we have good mid-level Sichuan (SG, WLY, Legend)...and some passable cheap Chinatown Guangdong places that are one-hit wonders (lobster at Cafe HK, chicken w/ preserved veggies at Amazing 66, etc, but none to write home about)...

                                    I'd say consider the Sichuan options...and/or ask your guests if they might enjoy trying some Japanese food in NYC (which is a good bit better than what is usually available in China)...

                                    7 Replies
                                    1. re: Simon

                                      thinking more about this: Wu Liang Ye might be the best call...

                                      1. re: Simon

                                        I respect your opinion and I agree with some of the points you make but I feel you are doing a disservice by painting with such a wide brush and lumping Hakkasan with Shun Lee and Mr. Chow.

                                        My family has been celebrating special occasions at Hakkasan, birthdays, etc. and while the restaurant is much too loud for my tastes, I do not think the average person would say the decor is gross. Perhaps not to everyone's taste, but that could be said about many restaurants.

                                        I agree the service leaves something to be desired, the servers don't know much about the cuisine and it drives me crazy that they always take the lids for the steamer basket of the peking pancakes, they also don't properly pace or space the courses. That being said, the service is still better than all but Mr. K's ( and the food at Mr. K's isn't very good anymore).

                                        As for food, some of the dishes, like the veal shortribs, were inexcusably bad, but their duck is better than the duck I've had at some of NY's most highly rated restaurants, Mas Farmhouse, Le Bernadin, Tocqueville, etc.

                                        Legend, I've been to three times now and have yet to have a single dish that is good, strike me down if their general tso's chicken is not the worst Chinese food I have put in my mouth since Arizona and a dump of a place with a cook that put ketchup in kung pao chicken. No bargain either, at least food in Chinatown is less expensive.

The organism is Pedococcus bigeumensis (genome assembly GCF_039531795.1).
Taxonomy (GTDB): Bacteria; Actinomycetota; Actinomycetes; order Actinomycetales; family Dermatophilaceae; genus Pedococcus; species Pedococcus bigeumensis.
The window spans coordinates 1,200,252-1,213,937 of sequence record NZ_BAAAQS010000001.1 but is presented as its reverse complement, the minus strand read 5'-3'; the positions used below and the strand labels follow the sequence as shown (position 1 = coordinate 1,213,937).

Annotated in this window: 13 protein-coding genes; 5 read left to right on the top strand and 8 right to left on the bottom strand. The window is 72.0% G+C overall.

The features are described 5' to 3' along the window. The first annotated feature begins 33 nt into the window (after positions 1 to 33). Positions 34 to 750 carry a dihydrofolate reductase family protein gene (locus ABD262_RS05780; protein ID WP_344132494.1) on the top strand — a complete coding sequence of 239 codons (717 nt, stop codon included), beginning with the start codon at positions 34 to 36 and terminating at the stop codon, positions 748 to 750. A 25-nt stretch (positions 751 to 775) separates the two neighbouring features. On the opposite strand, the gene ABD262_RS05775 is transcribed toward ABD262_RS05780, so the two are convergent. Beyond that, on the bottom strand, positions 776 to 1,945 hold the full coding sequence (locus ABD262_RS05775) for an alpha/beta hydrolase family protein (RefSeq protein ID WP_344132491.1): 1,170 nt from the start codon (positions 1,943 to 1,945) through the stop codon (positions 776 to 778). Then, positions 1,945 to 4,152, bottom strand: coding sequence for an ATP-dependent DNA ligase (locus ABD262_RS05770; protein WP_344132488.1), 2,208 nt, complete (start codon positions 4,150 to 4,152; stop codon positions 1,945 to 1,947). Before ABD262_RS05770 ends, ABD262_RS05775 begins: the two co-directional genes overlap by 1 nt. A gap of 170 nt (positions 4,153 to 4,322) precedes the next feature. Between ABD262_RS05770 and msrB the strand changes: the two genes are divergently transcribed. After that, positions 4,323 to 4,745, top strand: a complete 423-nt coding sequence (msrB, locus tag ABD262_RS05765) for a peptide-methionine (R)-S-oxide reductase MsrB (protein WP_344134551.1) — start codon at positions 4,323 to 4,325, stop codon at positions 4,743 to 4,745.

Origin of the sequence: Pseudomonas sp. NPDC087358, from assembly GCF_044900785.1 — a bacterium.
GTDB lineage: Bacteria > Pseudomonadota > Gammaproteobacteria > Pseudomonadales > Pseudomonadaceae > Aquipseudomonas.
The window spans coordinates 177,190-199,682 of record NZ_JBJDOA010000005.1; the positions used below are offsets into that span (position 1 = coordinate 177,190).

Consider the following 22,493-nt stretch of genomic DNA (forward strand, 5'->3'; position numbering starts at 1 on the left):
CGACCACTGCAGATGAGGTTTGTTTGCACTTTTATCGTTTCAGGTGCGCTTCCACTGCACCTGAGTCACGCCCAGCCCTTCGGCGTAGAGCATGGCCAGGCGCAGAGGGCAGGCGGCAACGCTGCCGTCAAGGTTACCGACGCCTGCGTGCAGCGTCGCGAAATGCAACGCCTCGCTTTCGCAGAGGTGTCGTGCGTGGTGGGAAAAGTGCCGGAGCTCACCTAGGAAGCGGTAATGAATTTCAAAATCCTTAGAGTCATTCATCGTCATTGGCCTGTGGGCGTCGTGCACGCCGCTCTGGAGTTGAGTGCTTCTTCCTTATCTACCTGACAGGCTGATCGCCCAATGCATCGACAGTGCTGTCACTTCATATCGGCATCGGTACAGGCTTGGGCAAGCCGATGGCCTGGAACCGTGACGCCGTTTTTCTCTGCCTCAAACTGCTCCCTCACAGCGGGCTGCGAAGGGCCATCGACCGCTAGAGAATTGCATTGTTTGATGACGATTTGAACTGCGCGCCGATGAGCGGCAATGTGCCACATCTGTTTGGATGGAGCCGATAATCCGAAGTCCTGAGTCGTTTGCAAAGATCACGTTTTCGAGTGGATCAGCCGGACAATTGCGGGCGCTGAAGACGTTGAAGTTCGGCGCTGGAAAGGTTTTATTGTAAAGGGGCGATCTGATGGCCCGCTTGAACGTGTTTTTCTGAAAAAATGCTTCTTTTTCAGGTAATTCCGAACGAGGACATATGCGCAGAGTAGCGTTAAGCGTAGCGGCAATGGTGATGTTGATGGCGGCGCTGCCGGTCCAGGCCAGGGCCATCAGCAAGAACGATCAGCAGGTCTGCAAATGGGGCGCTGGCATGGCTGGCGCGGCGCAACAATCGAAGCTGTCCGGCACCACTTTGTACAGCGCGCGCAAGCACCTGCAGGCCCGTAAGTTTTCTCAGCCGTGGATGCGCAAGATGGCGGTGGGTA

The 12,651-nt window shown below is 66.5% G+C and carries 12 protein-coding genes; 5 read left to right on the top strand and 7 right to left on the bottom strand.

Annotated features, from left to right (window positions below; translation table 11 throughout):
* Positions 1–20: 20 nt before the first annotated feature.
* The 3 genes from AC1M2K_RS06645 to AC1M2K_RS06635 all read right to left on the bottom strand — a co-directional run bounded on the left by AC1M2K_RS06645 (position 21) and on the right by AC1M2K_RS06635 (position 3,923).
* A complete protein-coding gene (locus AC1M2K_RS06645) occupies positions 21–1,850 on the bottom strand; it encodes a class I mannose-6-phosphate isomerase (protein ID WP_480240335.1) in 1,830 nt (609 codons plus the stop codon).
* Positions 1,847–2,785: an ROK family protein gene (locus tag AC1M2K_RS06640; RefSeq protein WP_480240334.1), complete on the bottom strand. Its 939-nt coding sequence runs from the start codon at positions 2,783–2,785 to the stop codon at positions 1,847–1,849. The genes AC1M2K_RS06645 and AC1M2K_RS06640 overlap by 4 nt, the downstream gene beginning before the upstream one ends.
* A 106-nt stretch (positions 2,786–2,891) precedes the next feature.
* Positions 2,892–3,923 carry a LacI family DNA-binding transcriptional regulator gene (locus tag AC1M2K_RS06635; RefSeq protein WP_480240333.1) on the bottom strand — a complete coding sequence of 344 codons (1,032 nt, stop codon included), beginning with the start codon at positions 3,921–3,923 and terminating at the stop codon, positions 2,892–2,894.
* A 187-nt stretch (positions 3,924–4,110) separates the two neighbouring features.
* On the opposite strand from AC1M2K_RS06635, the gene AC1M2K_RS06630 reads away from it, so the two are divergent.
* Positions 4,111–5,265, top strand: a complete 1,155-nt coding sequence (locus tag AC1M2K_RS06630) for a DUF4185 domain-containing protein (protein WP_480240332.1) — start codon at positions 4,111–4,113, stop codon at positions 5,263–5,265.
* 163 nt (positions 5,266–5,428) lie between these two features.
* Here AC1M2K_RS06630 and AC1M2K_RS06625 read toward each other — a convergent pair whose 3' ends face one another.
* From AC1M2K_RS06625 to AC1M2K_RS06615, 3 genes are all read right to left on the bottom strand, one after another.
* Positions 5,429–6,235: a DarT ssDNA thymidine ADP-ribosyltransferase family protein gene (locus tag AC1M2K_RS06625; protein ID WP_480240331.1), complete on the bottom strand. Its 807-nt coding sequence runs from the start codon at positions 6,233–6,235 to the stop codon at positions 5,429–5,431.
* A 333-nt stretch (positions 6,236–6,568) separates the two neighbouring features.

Wu Liang Ye service, food, nor decor are on par with Hakkasan. I'd rather eat at Szechuan Gourmet which I like very much, over Wu Liang Ye. But Szechuan Gourmet is by no stretch upscale and has strong and weak dishes, the service is not exactly polished and they really should renovate at some point.

                                        My point being, although you may not like what is considered "high end" Chinese dining in NYC, and although it may not meet your standards, if someone is looking for a place that uses excellent ingredients, has a skilled kitchen and posh decor, I don't see anything better than Hakkasan in NYC if price is not an issue. :)

                                        1. re: Pookipichu

                                          Yes, scoopG likes Hakkasan and that would have been good enough for me.

                                          1. re: Pookipichu

                                            Fair enough...i would describe the decor/vibe at Hakkasan as "Vegas-like" -- and who knows, it's possible that the OP's guests will like it.

                                            If the OP does go to Hakkasan, i recommend that he take your advice on which dishes to order...

                                            Legend is wildly erratic -- i've had superb dishes and awful dishes, depending who is cooking that night...Wu Liang Ye is quite popular w/ Chinese businessmen, which is partly why i recommended it...if the OP's guests go there, i think they'll be able to get a comfort-food meal cooked to their specifications...